Objections from rival satellite operators are common in these proceedings. SpaceX recently blasted Amazon for objecting to Starlink plans, saying that Amazon was using an “obstructionist tactic” to delay a competitor. Amazon pointed out that SpaceX itself “routinely raises concerns with respect to its competitors’ currently filed plans, including with respect to interference.”
Boeing in no rush to launch
Boeing doesn’t seem to be in any rush to launch satellites despite being far behind SpaceX, which has already deployed over 1,700 satellites and has FCC permission to launch nearly 12,000. Amazon has FCC permission to launch 3,236 satellites and plans to launch two test satellites in late 2022. OneWeb has permission for 2,000 satellites and has launched 358.
FCC rules require satellite licensees to launch 50 percent of licensed satellites within six years and the remainder within nine years. The FCC said that Boeing asked for a waiver of that requirement:
Boeing seeks to launch the first five highly inclined satellites within six years after license grant, which, Boeing argues, would satisfy the (now-eliminated) domestic geographic coverage requirement in the commission’s rules. Boeing seeks to launch the remaining ten highly inclined satellites and 132 LEO satellites within 12 years of grant, which, Boeing argues, would satisfy the (now-eliminated) international coverage requirement in the commission’s rules. Boeing states that its revised milestone schedule would allow it to introduce service into new geographic regions on a phased basis.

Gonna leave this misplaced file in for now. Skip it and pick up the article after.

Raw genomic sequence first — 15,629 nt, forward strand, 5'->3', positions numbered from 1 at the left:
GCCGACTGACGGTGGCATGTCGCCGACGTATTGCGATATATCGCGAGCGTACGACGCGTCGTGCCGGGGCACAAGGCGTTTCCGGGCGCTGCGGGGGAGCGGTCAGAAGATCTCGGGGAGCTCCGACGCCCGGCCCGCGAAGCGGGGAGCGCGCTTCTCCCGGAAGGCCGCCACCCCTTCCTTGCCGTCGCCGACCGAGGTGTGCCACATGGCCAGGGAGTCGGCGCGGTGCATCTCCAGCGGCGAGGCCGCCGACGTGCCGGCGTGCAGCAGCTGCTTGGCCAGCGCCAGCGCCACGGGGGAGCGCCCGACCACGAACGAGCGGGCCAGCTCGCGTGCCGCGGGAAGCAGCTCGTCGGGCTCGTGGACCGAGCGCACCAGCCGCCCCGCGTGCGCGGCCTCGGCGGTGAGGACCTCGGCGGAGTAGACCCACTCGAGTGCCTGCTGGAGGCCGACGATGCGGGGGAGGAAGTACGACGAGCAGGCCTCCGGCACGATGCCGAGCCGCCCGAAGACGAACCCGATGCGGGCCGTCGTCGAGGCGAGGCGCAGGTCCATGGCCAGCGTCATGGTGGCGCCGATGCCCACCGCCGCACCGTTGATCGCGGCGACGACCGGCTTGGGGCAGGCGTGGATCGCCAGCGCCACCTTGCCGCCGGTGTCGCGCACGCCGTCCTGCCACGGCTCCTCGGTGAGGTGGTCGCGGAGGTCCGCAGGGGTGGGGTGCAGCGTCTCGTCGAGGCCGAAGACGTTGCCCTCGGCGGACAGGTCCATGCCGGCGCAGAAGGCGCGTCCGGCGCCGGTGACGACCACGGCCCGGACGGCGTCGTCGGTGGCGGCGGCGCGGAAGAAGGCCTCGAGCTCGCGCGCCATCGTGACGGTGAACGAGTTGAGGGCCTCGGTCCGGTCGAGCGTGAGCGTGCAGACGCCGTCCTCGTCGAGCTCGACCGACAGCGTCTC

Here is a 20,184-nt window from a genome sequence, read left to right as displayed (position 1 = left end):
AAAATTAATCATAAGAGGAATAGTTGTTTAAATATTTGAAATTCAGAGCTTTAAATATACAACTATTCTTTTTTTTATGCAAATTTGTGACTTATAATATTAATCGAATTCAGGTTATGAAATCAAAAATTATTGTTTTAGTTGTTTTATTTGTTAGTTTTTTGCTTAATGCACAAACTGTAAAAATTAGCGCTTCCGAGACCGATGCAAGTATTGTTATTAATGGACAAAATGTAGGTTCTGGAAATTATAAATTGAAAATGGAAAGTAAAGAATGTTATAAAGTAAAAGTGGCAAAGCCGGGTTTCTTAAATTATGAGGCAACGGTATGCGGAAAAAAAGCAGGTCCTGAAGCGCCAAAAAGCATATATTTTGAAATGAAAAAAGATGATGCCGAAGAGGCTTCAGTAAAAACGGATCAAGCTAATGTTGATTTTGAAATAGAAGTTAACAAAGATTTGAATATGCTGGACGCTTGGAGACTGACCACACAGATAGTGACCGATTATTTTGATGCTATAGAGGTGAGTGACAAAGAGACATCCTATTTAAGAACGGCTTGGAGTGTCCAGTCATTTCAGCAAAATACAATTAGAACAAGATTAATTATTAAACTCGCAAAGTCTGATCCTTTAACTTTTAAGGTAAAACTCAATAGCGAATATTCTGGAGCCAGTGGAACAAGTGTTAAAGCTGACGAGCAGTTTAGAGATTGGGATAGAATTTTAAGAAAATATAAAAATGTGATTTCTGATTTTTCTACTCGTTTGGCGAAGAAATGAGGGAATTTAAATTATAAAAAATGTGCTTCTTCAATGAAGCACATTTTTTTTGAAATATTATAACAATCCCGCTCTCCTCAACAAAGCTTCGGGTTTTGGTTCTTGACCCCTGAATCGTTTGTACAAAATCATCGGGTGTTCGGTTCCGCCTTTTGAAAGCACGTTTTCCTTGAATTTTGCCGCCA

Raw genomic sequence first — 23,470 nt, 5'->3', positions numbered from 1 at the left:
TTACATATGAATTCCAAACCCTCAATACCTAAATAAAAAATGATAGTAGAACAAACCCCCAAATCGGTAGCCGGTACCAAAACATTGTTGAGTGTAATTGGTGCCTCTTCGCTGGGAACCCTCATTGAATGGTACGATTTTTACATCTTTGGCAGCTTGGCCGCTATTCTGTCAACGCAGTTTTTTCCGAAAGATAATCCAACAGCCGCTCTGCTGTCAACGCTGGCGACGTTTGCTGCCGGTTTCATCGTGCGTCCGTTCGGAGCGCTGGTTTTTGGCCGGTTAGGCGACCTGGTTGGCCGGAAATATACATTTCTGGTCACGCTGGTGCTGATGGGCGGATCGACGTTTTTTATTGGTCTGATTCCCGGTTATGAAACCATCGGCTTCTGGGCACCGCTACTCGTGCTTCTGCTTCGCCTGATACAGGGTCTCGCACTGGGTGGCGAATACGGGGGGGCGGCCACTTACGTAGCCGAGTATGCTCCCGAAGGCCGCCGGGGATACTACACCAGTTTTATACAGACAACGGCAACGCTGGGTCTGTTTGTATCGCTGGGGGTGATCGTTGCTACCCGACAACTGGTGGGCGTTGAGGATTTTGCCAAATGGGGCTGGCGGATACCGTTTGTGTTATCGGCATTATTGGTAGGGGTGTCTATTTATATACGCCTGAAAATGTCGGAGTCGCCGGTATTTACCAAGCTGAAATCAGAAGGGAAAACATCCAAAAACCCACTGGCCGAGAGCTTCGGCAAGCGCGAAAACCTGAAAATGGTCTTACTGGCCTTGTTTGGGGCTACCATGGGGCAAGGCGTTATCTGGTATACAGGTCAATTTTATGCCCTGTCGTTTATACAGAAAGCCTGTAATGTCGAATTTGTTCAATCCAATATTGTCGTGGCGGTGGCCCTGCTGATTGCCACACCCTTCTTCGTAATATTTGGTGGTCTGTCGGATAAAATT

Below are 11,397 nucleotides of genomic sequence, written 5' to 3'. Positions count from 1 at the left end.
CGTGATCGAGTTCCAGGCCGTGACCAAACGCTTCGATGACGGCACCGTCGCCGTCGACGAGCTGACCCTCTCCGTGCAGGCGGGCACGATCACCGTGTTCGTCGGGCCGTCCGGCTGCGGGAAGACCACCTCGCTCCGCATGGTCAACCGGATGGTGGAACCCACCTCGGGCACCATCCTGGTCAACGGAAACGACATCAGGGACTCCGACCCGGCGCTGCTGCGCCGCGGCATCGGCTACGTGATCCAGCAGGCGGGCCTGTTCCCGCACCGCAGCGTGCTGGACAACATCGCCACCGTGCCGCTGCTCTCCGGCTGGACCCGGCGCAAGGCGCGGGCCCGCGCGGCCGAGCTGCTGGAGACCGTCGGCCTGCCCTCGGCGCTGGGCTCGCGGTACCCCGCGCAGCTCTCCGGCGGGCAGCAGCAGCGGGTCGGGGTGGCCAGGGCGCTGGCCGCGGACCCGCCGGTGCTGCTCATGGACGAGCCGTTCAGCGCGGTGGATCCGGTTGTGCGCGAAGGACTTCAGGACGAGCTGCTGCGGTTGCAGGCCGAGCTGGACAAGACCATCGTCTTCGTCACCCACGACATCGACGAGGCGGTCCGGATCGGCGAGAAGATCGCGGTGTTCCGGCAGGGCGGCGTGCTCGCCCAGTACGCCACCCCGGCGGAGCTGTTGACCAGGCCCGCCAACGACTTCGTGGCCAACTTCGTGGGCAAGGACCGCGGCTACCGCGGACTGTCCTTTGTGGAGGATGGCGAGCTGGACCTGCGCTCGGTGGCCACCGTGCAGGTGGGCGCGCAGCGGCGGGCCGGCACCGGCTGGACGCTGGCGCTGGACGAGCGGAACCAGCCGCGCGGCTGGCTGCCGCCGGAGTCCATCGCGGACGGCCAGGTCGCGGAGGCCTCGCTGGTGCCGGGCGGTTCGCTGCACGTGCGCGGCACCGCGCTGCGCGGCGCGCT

Boeing’s waiver request denied
The FCC rejected this request, saying that “Boeing has not provided sufficient grounds for a waiver of the commission’s milestone requirements.” The FCC said granting the waiver “would undermine the purpose of the rule,” adding:
In particular, Boeing does not explain why it cannot deploy a greater number of satellites, a figure closer to 50 percent, within the requisite timeframe in order to prevent [spectrum] warehousing concerns. Moreover, Boeing’s representation at this point that it would launch and deploy the full system in 12 years, rather than the nine required by our rule is not supported by sufficient justification for us to grant waiver at this time, again, noting the underlying concern of spectrum warehousing. Accordingly, we deny Boeing’s waiver request at this time.
While this means the 147-satellite constellation is still subject to the 6- and 9-year launch requirements, the FCC said Boeing can resubmit the request in the future “when it will have more information about the progress of the construction and launching of its satellites and will therefore be in a better position to assess the need and justification for a waiver.”
The FCC imposed a few standard conditions on Boeing’s license. Boeing will have to submit a final orbital debris mitigation plan and get FCC approval of that final proposal. Also, “Boeing must coordinate physical operations of spacecraft with any operator using similar orbits, for the purpose of eliminating collision risk and minimizing operational impacts,” the FCC said.
“Advanced satellite broadband services have an important role to play in connecting hard-to-serve communities. We are committed to a careful and detailed review of all such applications,” FCC Chairwoman Jessica Rosenworcel said regarding today’s approval.